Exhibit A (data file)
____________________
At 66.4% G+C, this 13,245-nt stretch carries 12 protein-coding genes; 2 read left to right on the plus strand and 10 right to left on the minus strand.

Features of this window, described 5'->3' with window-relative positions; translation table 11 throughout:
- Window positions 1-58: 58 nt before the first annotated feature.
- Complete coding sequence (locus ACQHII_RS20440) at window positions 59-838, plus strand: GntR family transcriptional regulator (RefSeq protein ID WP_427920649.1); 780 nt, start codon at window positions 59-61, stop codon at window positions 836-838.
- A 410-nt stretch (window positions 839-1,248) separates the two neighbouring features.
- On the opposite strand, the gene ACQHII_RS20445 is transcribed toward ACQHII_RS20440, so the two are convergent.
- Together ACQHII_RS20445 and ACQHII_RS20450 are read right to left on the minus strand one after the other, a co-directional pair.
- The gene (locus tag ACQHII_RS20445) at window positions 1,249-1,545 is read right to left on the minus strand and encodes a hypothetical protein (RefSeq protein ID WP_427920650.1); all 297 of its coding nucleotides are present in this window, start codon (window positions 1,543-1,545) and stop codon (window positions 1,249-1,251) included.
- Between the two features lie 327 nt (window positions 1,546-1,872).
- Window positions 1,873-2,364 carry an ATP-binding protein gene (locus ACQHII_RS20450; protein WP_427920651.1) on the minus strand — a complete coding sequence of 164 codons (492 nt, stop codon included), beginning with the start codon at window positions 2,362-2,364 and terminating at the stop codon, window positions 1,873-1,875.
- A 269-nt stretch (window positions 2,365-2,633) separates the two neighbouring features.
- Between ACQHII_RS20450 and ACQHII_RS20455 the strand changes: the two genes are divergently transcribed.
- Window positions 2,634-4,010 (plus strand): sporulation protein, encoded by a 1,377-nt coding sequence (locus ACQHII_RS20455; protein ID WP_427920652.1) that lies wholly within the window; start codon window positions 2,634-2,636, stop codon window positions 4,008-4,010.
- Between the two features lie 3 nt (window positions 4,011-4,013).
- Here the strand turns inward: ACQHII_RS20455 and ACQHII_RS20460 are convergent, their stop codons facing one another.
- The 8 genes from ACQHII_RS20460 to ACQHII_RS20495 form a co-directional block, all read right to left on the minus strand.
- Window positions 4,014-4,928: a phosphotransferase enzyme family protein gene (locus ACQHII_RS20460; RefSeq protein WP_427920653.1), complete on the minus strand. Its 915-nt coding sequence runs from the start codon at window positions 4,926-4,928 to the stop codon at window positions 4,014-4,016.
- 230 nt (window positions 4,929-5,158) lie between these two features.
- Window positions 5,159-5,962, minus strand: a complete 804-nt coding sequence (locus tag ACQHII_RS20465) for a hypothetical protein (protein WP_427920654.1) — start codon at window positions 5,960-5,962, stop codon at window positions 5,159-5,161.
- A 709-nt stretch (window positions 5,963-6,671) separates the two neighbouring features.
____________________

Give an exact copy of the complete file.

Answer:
At 66.4% G+C, this 13,245-nt stretch carries 12 protein-coding genes; 2 read left to right on the plus strand and 10 right to left on the minus strand.

Features of this window, described 5'->3' with window-relative positions; translation table 11 throughout:
- Window positions 1-58: 58 nt before the first annotated feature.
- Complete coding sequence (locus ACQHII_RS20440) at window positions 59-838, plus strand: GntR family transcriptional regulator (RefSeq protein ID WP_427920649.1); 780 nt, start codon at window positions 59-61, stop codon at window positions 836-838.
- A 410-nt stretch (window positions 839-1,248) separates the two neighbouring features.
- On the opposite strand, the gene ACQHII_RS20445 is transcribed toward ACQHII_RS20440, so the two are convergent.
- Together ACQHII_RS20445 and ACQHII_RS20450 are read right to left on the minus strand one after the other, a co-directional pair.
- The gene (locus tag ACQHII_RS20445) at window positions 1,249-1,545 is read right to left on the minus strand and encodes a hypothetical protein (RefSeq protein ID WP_427920650.1); all 297 of its coding nucleotides are present in this window, start codon (window positions 1,543-1,545) and stop codon (window positions 1,249-1,251) included.
- Between the two features lie 327 nt (window positions 1,546-1,872).
- Window positions 1,873-2,364 carry an ATP-binding protein gene (locus ACQHII_RS20450; protein WP_427920651.1) on the minus strand — a complete coding sequence of 164 codons (492 nt, stop codon included), beginning with the start codon at window positions 2,362-2,364 and terminating at the stop codon, window positions 1,873-1,875.
- A 269-nt stretch (window positions 2,365-2,633) separates the two neighbouring features.
- Between ACQHII_RS20450 and ACQHII_RS20455 the strand changes: the two genes are divergently transcribed.
- Window positions 2,634-4,010 (plus strand): sporulation protein, encoded by a 1,377-nt coding sequence (locus ACQHII_RS20455; protein ID WP_427920652.1) that lies wholly within the window; start codon window positions 2,634-2,636, stop codon window positions 4,008-4,010.
- Between the two features lie 3 nt (window positions 4,011-4,013).
- Here the strand turns inward: ACQHII_RS20455 and ACQHII_RS20460 are convergent, their stop codons facing one another.
- The 8 genes from ACQHII_RS20460 to ACQHII_RS20495 form a co-directional block, all read right to left on the minus strand.
- Window positions 4,014-4,928: a phosphotransferase enzyme family protein gene (locus ACQHII_RS20460; RefSeq protein WP_427920653.1), complete on the minus strand. Its 915-nt coding sequence runs from the start codon at window positions 4,926-4,928 to the stop codon at window positions 4,014-4,016.
- 230 nt (window positions 4,929-5,158) lie between these two features.
- Window positions 5,159-5,962, minus strand: a complete 804-nt coding sequence (locus tag ACQHII_RS20465) for a hypothetical protein (protein WP_427920654.1) — start codon at window positions 5,960-5,962, stop codon at window positions 5,159-5,161.
- A 709-nt stretch (window positions 5,963-6,671) separates the two neighbouring features.